Wednesday, April 11, 2007


I know it's folly, I do, but every once in a while I sit and think what my life would be like right now if we'd gotten married and had the first child we conceived. Or the second. Or Thomas. Any of them.

So much of my life right now is about waiting and wondering and worrying. And missing and grieving and healing. I spend so much energy doing all that, that I'm exhausted by the end of the day, or just too preoccupied to do the things I think I would probably be doing were it not for all the mental energy I use up dealing with uncertainty and sorrow.

I haven't worked since Thomas was born. I've done some freelance jobs here and there, but I haven't reallygone back to work. I left a contract writing position to have Thomas and fully expected to be a full time Mom for the next few years. Maybe doing the odd freelance job here and there, but basically I was planning to be a mom.

And I am, but I'm not.

I'm just waiting. Always waiting.

The psychologist who spoke to us in the hospital after Thomas died urged me to take my maternity leave. He was so earnest and insistent, that I gave myself permission - guilt free - to do just that. To take a year off to recuperate and heal and figure out what was going to come next.

It's just that I didn't realize it would be secondary infertility. And tests, and appointments, and surgery and still more uncertainty. And in that climate I froze. It seemed impossible to even contemplate finding a job. No one from the company I left has ever asked if I've considered coming back, and the idea of telling a prospective employer that I'd need an unlimited number of free passes to attend regular clinic poking and prodding sessions makes me very uncomfortable. No boss I've ever had would be particularly impressed with, "I'll be needing to be out of the office several hours of several days each month - and no, I can't tell you what days or when or for how long".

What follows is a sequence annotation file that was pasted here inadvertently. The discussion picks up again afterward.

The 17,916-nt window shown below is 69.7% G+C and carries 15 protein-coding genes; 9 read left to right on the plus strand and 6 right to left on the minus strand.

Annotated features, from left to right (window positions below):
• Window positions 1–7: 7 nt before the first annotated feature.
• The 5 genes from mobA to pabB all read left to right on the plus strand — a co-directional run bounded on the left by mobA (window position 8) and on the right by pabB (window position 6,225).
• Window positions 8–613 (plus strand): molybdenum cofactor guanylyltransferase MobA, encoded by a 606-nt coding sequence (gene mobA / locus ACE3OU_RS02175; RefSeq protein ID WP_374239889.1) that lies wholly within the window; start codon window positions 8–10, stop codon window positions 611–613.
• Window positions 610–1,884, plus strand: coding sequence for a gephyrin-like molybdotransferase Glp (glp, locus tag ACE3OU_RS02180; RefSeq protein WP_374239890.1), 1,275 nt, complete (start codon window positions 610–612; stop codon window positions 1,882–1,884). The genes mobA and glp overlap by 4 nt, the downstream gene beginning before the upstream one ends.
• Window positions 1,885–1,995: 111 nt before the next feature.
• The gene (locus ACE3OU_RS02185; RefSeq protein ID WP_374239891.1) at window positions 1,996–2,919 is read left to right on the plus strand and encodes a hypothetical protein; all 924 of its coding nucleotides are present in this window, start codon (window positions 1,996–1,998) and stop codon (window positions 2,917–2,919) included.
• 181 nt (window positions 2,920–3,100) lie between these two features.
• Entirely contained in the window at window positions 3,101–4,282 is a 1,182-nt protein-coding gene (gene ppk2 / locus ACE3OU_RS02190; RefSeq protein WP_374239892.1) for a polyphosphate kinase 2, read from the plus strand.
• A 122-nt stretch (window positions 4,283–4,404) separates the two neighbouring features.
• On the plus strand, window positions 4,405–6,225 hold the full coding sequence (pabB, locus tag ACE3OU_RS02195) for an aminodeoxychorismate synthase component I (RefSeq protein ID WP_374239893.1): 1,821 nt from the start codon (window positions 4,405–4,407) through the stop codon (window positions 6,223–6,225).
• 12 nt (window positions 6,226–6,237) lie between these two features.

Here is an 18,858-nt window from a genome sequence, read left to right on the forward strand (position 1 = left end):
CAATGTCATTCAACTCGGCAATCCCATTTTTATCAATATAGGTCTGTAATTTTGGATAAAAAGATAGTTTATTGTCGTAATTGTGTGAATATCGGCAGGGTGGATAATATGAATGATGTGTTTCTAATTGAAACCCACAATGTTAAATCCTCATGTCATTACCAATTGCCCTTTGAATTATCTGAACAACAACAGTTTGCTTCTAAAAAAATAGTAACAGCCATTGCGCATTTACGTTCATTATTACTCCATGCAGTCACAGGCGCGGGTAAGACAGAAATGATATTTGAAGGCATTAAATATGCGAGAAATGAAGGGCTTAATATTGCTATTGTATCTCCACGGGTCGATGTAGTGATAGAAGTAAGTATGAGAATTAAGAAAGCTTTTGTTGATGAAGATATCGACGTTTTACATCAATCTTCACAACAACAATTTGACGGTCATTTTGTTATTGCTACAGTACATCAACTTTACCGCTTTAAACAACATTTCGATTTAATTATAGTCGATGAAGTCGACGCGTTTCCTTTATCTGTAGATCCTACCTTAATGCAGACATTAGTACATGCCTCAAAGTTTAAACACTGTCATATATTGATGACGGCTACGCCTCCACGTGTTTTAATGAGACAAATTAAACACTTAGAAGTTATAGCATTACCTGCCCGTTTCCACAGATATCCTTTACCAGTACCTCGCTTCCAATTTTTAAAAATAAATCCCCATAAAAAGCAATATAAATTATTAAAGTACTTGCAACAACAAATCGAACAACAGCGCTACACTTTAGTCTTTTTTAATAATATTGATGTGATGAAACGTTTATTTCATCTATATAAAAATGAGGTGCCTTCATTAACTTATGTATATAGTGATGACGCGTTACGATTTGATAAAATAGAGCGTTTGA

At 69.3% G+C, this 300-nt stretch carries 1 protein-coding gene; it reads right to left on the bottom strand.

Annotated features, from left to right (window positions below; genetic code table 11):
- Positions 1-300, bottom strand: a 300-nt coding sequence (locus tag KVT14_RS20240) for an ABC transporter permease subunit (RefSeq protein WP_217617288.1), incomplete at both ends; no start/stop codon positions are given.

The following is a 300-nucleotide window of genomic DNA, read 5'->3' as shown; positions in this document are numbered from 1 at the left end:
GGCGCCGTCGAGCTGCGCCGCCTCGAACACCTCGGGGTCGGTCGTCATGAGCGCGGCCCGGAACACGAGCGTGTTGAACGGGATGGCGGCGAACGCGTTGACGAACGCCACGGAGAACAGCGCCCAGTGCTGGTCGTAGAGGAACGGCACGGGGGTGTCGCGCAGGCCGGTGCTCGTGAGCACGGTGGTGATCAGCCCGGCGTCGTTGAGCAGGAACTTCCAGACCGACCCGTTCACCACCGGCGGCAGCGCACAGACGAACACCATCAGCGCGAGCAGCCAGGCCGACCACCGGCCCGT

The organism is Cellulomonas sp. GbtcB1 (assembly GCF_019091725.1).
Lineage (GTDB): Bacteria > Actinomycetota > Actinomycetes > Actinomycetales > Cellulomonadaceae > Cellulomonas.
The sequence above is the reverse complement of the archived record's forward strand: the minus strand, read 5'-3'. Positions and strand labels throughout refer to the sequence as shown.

And I don't think prospective employers are particularly interested in taking on someone so desperate to get pregnant and bugger off on maternity leave anyway.

I don't suppose I'd have to disclose the reason for my frequent absences if I didn't want to, but the cloak and dagger routine really isn't me. I've had enough of people looking at me curiously and wondering what's going on in my head.

I've thought a lot about how wonderful it would be to jump back into the world of meetings and deadlines, and to feel useful and productive in that working girl kind of way - but I can't. I just can't right now.

Believe me, I'm not blaming my lost children for the fact that I'm a housewife in limbo right now. I don't blame those little souls for anything.

It's just that there are days when I think how much easier my life would be if things had worked out the way we'd planned. I know there would probably still be turmoil and uncertainty - it is life, after all - but I would know where I was headed, and things would make sense. My purpose would be clear. My job would be to be a mother - to a live child who needs me.

Maybe easier is the wrong word. Maybe life wouldn't be any easier if one of our children had survived. But I think my life would certainly make a lot more sense to me. I would understand it and my place in it so much better than I do right now.

Now having said all that, I suppose I do know what I'm doing - I'm doing everything I can to bring a living, breathing, healthy happy child into our lives. And I'm sacrificing parts of my own life to do so.

Hmmm. Maybe I'm more of a mother than I thought.

Maybe I am.

I just didn't realize motherhood was this confusing.


niobe said...

I think you're absolutley right that it would be easier. You would be able to see your path more clearly and, just as important, things would have worked out the way you planned.